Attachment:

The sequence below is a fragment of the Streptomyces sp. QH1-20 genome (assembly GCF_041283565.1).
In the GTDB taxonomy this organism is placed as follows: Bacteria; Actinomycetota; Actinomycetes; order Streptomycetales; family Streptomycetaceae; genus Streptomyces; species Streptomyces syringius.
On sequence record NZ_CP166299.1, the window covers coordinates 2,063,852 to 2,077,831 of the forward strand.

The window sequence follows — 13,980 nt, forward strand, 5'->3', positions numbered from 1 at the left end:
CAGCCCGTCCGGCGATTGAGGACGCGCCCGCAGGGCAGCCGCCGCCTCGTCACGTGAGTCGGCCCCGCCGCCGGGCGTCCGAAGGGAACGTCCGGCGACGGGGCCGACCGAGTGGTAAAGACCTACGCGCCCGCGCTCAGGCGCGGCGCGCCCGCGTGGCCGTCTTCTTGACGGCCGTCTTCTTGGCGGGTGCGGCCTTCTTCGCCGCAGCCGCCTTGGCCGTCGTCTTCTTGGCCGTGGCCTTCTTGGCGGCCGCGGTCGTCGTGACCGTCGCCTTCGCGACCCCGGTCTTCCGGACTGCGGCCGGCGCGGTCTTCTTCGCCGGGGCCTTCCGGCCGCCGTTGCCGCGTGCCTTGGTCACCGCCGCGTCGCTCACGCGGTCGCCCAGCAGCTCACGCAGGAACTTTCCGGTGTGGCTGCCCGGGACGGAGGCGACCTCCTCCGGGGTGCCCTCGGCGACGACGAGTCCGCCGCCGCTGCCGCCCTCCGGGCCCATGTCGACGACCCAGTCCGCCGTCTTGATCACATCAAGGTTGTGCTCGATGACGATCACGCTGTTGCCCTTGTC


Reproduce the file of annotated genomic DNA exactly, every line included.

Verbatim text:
The sequence below is a fragment of the Streptomyces sp. QH1-20 genome (assembly GCF_041283565.1).
In the GTDB taxonomy this organism is placed as follows: Bacteria; Actinomycetota; Actinomycetes; order Streptomycetales; family Streptomycetaceae; genus Streptomyces; species Streptomyces syringius.
On sequence record NZ_CP166299.1, the window covers coordinates 2,063,852 to 2,077,831 of the forward strand.

The window sequence follows — 13,980 nt, forward strand, 5'->3', positions numbered from 1 at the left end:
CAGCCCGTCCGGCGATTGAGGACGCGCCCGCAGGGCAGCCGCCGCCTCGTCACGTGAGTCGGCCCCGCCGCCGGGCGTCCGAAGGGAACGTCCGGCGACGGGGCCGACCGAGTGGTAAAGACCTACGCGCCCGCGCTCAGGCGCGGCGCGCCCGCGTGGCCGTCTTCTTGACGGCCGTCTTCTTGGCGGGTGCGGCCTTCTTCGCCGCAGCCGCCTTGGCCGTCGTCTTCTTGGCCGTGGCCTTCTTGGCGGCCGCGGTCGTCGTGACCGTCGCCTTCGCGACCCCGGTCTTCCGGACTGCGGCCGGCGCGGTCTTCTTCGCCGGGGCCTTCCGGCCGCCGTTGCCGCGTGCCTTGGTCACCGCCGCGTCGCTCACGCGGTCGCCCAGCAGCTCACGCAGGAACTTTCCGGTGTGGCTGCCCGGGACGGAGGCGACCTCCTCCGGGGTGCCCTCGGCGACGACGAGTCCGCCGCCGCTGCCGCCCTCCGGGCCCATGTCGACGACCCAGTCCGCCGTCTTGATCACATCAAGGTTGTGCTCGATGACGATCACGCTGTTGCCCTTGTC